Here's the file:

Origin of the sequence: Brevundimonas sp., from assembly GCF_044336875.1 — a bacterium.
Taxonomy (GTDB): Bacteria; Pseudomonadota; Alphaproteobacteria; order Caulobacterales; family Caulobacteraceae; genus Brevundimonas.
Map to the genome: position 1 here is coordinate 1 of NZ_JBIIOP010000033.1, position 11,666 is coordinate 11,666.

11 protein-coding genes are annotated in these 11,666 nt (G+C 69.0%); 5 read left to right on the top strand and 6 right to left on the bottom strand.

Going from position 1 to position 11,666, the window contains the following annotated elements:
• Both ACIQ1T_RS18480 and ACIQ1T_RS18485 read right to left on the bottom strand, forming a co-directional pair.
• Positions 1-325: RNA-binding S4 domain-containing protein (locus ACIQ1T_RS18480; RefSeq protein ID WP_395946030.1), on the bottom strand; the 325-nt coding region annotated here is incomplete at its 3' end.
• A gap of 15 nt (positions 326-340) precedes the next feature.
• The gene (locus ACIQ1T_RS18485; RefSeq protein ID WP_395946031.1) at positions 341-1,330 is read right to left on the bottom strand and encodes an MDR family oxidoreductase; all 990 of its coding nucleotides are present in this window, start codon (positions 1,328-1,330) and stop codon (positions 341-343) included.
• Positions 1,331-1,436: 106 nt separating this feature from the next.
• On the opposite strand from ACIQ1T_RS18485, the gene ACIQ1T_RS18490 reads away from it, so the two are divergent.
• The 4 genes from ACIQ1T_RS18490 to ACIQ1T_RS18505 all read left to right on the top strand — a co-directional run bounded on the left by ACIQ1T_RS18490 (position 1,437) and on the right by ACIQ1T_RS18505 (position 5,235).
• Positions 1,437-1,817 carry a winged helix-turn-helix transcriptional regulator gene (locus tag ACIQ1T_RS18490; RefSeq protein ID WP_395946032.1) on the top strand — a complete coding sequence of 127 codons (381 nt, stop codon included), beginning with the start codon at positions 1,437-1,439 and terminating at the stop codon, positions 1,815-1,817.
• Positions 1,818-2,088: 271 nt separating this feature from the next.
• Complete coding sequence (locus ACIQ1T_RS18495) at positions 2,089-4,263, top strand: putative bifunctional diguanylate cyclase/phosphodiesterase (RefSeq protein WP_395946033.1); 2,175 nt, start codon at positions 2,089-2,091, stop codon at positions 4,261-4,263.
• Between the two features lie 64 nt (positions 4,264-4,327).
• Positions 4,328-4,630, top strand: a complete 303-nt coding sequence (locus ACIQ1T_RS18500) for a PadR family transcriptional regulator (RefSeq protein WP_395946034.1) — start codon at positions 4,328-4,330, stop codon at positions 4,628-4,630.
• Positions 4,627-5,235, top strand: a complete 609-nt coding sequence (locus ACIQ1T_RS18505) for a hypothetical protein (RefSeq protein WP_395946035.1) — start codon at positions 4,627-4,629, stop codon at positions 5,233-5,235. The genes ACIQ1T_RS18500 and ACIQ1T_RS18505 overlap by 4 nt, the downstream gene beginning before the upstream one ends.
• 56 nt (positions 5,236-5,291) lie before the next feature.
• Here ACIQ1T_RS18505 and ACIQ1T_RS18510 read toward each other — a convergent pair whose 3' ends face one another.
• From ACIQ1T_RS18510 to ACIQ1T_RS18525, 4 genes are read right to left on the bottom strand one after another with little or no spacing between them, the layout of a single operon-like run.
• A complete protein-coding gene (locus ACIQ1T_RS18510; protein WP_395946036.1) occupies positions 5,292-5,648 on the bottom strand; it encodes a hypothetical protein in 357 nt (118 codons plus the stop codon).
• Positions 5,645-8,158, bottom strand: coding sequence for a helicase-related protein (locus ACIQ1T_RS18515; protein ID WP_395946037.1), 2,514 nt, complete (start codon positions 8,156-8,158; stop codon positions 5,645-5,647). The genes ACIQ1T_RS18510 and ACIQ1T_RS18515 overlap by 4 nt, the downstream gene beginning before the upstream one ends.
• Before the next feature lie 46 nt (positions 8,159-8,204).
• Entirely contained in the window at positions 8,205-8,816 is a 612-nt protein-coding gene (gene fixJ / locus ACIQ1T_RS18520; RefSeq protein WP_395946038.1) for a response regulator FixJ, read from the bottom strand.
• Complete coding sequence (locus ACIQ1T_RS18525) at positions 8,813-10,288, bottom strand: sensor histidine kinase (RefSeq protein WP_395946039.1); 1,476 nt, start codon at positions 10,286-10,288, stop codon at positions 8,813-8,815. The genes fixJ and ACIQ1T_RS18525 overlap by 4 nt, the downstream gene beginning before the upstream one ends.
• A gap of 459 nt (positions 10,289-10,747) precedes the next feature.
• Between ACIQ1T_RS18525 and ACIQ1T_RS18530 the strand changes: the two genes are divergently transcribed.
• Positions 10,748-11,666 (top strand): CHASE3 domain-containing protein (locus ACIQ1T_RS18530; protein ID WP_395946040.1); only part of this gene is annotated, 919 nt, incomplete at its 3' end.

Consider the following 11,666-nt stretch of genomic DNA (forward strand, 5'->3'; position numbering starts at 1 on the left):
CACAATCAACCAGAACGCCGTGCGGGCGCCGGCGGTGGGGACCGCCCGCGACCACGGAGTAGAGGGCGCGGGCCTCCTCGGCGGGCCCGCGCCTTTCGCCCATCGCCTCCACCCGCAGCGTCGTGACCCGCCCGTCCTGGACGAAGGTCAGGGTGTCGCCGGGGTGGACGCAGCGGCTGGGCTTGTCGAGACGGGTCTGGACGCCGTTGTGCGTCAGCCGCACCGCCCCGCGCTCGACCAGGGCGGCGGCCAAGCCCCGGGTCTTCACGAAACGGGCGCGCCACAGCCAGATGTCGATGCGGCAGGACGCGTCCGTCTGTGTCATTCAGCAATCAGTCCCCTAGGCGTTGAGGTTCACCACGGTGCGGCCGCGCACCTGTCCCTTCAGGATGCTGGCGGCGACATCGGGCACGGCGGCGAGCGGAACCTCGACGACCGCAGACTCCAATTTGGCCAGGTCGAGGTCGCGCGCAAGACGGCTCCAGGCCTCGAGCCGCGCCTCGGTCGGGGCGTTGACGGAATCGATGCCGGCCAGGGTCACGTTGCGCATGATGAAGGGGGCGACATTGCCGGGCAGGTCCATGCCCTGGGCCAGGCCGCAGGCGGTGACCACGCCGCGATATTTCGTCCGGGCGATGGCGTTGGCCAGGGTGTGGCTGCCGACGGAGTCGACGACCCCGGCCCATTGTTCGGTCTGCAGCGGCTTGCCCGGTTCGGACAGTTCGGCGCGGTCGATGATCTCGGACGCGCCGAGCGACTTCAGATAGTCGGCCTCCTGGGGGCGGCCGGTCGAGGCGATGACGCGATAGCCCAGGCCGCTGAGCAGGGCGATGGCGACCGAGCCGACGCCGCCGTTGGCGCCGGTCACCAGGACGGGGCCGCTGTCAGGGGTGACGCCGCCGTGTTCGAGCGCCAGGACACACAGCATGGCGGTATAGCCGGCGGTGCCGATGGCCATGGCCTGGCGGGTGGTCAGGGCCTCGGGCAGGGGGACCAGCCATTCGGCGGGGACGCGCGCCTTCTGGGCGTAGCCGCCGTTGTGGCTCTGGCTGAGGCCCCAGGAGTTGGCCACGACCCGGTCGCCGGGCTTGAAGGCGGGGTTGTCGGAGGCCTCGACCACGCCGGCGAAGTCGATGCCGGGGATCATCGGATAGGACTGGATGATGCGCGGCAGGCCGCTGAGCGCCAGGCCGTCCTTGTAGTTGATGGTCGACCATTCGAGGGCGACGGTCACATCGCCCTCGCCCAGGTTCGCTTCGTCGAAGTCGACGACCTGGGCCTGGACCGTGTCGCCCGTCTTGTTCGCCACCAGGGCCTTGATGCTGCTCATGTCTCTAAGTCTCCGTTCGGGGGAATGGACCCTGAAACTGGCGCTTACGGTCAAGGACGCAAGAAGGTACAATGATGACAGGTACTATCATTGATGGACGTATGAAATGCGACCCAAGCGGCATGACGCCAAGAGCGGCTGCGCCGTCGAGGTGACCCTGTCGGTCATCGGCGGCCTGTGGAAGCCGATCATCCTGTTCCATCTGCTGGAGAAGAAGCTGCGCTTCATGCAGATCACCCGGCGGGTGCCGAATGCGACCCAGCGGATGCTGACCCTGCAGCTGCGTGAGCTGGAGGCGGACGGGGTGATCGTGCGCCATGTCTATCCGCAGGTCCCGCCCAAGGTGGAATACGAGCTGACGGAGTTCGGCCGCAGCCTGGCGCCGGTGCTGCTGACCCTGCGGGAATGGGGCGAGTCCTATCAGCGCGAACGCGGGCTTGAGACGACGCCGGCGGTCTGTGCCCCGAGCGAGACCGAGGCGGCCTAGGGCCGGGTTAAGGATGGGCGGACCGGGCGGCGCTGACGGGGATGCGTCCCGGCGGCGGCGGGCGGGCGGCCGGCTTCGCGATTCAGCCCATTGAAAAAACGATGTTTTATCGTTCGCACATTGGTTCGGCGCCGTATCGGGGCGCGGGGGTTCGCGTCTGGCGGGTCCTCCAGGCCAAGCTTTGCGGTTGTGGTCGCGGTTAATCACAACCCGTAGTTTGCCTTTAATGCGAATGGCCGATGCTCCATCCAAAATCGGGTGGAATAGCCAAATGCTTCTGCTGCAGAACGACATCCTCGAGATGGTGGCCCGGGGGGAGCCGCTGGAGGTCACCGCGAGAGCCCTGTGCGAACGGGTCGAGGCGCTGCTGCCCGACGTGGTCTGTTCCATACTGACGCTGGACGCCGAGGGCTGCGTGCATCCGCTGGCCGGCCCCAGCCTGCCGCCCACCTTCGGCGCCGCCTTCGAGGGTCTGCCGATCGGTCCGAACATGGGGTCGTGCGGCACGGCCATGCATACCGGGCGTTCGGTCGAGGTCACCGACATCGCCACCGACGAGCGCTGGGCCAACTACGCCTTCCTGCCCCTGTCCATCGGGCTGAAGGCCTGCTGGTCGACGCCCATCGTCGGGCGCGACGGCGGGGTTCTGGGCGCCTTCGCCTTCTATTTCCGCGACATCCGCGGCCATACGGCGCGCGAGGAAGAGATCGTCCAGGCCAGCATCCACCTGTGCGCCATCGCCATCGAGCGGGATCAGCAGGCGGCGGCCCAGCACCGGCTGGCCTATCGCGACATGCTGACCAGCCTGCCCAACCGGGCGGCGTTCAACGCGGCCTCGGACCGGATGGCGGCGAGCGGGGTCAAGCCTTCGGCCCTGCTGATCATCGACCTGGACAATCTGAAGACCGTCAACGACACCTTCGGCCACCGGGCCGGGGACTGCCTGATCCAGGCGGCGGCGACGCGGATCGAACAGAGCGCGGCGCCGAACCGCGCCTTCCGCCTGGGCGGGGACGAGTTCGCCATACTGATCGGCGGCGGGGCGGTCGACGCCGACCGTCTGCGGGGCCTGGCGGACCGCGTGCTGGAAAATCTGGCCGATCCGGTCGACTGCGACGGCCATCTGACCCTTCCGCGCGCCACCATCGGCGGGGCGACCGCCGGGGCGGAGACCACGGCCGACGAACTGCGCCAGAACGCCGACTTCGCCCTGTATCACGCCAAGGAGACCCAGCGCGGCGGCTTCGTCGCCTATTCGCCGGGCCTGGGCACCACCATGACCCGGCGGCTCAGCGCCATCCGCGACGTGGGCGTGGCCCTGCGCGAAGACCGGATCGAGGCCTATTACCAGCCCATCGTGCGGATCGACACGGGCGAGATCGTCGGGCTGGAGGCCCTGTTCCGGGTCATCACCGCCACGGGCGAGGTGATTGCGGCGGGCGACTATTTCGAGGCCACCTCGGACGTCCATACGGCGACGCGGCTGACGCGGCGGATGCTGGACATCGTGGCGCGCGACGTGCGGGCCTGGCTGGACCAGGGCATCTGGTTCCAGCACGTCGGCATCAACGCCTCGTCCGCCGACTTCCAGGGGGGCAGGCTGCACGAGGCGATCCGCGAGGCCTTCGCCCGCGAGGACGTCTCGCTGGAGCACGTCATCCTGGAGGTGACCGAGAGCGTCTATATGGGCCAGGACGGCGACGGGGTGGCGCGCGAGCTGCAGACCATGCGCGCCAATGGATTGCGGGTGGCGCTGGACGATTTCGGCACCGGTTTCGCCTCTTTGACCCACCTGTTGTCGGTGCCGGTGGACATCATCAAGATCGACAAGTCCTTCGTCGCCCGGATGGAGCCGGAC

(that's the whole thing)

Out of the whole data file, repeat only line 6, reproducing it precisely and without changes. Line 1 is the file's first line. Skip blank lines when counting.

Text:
• Both ACIQ1T_RS18480 and ACIQ1T_RS18485 read right to left on the bottom strand, forming a co-directional pair.